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Daniel John King vs Raymond Keene
London (1982), London ENG
Formation: King's Indian Attack (A07)  ·  0-1



Annotations by Raymond Keene.      [407 more games annotated by Keene]

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sac: 27...Re6 PGN: download | view | print Help: general | java-troubleshooting

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Kibitzer's Corner
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Oct-11-04  Zaius: I have never played chess in a chess club or competitvely, therefore I am not familiar with over the board manners. What is the purpose of announcing "mate in three" ? Is it to maybe entice the opponent to resign in order to end the game quickly? Or is it to "show off" in a way?

Thanks for any information on this.

Oct-11-04  Swindler: As I see it's for showing off, though I never heard of it in modern times.
Oct-12-04  Zaius: Interesting that it would have been more prevalent before modern times...
Apr-09-05  fgh: 27. ... Re6!! is a brilliant move!
Premium Chessgames Member
  ray keene: i was very pleased when i found it
Premium Chessgames Member
  Gypsy: < Zaius: ... I am not familiar with over the board manners. What is the purpose of announcing "mate in three"?>

The way I understand it, once there was an unwritten honor code that if a mate-in-n was anounced then the purpose of further play (slash post mortem) was to let the mating mechanism shine in the best possible light. That commonly required play all the way to mate along the longest line, but sometimes to resign right after the star move, or at the right fork where equally delightful patterns appeared in several branches.

That era is gone, of course. Anouncing a mate-in-n is showmanship for sure. It can be a quite scary form of showmanship. One can end up with a good size egg on his or her face if the mate-in-3 turns out to be a mate-in-5 or, perish the thought, a piece-up endgame. In such a case the losing side rightfully gains a moral victory.

And when you ever hear this exchange: "Check, and ... erh ... mate-in-n!" .... "Hmmm ... OK, I guess you will have to show it to me -- Rxf3," you know the bragging stakes are high.

Premium Chessgames Member
  Gypsy: Here is how Pachman describes an anounced mate in a tournament deciding game (Alekhine vs K Junge, 1942): <In the last round Alekhine played Klaus, their game was to decide it all. Junge was a whole point up and the world champion had to win. It was one of his grand games. First he sacrifaced a pawn, then exchange. And, suddenly he anounced a mate-in-7! I got very excited and started to explain to other spectators which moves will lead to the mate. An organizer rushed over and wanted to kick me out of the tournament hall...>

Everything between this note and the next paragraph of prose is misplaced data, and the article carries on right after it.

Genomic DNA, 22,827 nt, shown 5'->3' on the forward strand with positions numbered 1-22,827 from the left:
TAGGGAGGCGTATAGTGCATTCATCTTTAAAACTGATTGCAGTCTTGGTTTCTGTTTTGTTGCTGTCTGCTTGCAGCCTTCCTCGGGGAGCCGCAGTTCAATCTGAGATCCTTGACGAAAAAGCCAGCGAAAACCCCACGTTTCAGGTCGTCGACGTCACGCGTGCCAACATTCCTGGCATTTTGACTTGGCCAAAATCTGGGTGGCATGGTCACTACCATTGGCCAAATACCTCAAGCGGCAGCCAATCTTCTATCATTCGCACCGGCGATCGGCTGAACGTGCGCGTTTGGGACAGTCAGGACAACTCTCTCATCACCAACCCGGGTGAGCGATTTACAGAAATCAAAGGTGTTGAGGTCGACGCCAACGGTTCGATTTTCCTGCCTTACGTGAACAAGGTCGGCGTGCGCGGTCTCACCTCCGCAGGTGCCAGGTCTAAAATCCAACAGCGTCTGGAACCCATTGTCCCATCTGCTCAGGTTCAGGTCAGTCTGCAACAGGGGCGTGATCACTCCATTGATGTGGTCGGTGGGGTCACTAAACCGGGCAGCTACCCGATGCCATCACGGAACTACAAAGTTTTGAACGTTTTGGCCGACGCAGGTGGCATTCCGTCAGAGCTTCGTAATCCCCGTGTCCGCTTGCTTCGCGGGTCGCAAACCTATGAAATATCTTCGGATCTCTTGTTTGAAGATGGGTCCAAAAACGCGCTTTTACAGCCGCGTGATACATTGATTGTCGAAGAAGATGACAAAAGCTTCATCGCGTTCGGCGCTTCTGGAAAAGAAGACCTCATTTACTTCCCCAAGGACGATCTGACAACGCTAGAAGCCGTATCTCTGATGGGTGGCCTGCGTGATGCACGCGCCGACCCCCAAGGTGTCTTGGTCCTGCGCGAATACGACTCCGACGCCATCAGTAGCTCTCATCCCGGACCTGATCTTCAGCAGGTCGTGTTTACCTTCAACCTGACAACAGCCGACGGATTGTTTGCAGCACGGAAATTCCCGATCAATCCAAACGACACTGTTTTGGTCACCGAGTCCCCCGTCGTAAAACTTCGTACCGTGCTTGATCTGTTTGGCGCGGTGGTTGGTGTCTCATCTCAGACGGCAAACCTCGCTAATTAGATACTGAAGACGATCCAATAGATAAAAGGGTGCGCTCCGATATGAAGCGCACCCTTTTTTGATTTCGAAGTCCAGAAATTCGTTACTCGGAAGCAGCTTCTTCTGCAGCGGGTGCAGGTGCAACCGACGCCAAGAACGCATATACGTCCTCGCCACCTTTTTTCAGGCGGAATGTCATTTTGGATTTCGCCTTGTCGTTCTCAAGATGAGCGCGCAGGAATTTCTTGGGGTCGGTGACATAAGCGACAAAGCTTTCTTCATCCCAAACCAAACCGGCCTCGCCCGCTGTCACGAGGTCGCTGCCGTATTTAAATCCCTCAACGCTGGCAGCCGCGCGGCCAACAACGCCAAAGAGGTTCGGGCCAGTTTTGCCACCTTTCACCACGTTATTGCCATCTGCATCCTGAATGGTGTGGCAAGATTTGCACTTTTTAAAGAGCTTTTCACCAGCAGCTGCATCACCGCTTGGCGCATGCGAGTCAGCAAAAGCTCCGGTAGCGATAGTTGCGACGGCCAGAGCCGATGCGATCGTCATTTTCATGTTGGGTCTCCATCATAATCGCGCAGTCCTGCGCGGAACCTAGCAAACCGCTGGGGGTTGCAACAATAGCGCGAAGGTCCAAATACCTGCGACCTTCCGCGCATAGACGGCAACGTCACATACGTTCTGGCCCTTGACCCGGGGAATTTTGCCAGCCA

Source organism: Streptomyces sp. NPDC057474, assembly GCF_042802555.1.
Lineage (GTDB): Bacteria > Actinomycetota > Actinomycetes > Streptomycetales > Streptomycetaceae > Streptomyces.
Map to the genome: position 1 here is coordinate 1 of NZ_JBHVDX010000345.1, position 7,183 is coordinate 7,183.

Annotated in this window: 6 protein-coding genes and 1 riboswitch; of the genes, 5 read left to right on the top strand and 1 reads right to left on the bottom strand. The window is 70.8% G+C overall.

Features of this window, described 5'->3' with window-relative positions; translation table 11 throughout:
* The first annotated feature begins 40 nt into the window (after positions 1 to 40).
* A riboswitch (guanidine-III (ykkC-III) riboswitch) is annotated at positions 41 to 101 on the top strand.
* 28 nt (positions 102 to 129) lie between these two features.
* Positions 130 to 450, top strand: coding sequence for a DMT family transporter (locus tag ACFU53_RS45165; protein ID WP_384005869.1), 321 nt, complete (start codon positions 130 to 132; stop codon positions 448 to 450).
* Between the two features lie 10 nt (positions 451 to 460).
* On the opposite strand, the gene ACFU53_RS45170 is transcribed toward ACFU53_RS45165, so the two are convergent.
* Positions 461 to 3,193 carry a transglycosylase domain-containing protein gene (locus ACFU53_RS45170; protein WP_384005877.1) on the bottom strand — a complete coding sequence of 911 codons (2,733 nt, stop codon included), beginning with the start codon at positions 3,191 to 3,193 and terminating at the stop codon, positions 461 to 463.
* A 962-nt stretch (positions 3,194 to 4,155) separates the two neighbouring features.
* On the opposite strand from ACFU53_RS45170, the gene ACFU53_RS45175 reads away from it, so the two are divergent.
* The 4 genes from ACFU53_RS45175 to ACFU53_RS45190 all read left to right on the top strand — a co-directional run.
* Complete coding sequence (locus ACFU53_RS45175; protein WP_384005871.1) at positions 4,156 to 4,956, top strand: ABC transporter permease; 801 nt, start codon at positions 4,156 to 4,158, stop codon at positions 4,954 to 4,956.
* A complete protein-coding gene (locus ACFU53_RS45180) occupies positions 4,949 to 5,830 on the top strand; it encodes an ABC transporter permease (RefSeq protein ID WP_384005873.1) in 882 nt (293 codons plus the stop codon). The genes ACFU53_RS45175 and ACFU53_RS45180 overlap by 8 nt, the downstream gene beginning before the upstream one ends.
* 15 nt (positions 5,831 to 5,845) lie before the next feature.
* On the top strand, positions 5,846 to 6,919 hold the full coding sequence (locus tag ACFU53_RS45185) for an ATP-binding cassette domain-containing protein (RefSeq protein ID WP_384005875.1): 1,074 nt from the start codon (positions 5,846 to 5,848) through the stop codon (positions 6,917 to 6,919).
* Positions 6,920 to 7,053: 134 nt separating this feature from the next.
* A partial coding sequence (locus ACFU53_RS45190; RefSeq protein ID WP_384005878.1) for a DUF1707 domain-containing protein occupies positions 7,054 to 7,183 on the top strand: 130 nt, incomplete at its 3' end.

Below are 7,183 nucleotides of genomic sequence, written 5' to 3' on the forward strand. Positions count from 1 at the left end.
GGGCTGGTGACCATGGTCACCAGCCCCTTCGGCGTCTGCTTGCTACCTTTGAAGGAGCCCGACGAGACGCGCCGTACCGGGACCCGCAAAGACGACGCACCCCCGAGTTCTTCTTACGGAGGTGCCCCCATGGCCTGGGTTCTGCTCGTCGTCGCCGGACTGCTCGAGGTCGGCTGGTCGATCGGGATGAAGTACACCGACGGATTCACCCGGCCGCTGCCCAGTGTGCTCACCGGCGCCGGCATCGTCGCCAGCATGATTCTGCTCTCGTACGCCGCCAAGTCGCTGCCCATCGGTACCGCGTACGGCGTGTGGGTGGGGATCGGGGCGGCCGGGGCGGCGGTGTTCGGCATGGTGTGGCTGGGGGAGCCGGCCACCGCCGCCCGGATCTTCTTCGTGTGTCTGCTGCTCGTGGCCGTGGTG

Apr-09-05  aw1988: Very nice annotations by Keene. I myself have had the pleasure of announcing mate in 12, but white's moves (I was black obviously) where the only legal ones, so it wasn't hard.
Feb-16-06  who: <ray keene> What would you have played against 30.Nf1 (supposedly Larsen said you can never be mated with a knight on KB1).
Premium Chessgames Member
  ray keene: <who> either ---rf8 or f3 at once-what does fritz say?
Feb-16-06  ajile: The King's Indian Reversed (or attack?) seems very slow as White. I'm guessing that Black can equalize rather easily with accurate play. Maybe White is hoping Black will make a mistake and overextend his position?
Feb-16-06  who: <ray> It thinks the position is dead even.
Premium Chessgames Member
  ray keene: <who> i seem to recall i was thinking primarily of playing

--f3 expecting something like
qxf3 rf8
qg2 bh5
ng3 bf3
qh2 qf4
with the plan of ---r-f6

of course fritz is the master of defending lost causes so there may be a way out for white which i had not seen.the whole attack was played very much on instinct rather than calculation--i hardly calculated the sacrifice--re6 at all, i just thought it had to be right

Feb-18-06  who: At first Fritz thinks that after your line
31. qxf3 rf8
32. qg2 bh5
33. ng3 bf3
34. qh2 qf4
35. Rxa7! White's better because of threats of Ra8+ but eventually it decides that the position is equal.
Feb-18-06  who: And then with a bit more time it sees that actually it's black that's winning.
Premium Chessgames Member
  ray keene: <who> thanks for your confirmation!
Feb-20-06  gus inn: once a danish IM announced mate in 5...
whereas it turned out that he , himself, was mated in 7 ! .. :)
Feb-20-06  aragorn69: <gus inn> Could you provide the game/position, please? That would make for a fine chess anecdote, if true of course.
Premium Chessgames Member
  Oginschile: I like to announce mate at the beginning of every game, it gives the odds-makers an over-under.
Feb-17-12  Cibator: GM Keene won this one impressively, despite even having his own favourite move (Nh1) played against him!!
Premium Chessgames Member
  Jonathan Sarfati: It's most instructive to see such a flank-opening pioneer as GM Keene show how to play against them as well.
Sep-30-13  phil6875: Ray, that line you gave if White plays 30. Nf1 does indeed seem to be a draw.

30. Nf1 f3 31. Qxf3 Rf8 32. Qg2 Bh5 33. Ng3 Bf3 34. Qh2 Qf4 35. Rxa7 Rf6 36. Ra8+ Bb8 37. e5 Rh6 38. Rxb8+ Kf7 39. Qg2 Bxg2 40.Kxg2 Rh2+ 41. Kxh2 Qxf2+ 42. Kh3 Qxe1 43. b6 Qa5 =

Premium Chessgames Member
  MissScarlett: <The King is dead; long live the Keene!>
Premium Chessgames Member
  whiteshark: He was really keene to win the King.
Premium Chessgames Member
  TheTamale: Fun game, and nice annotations.
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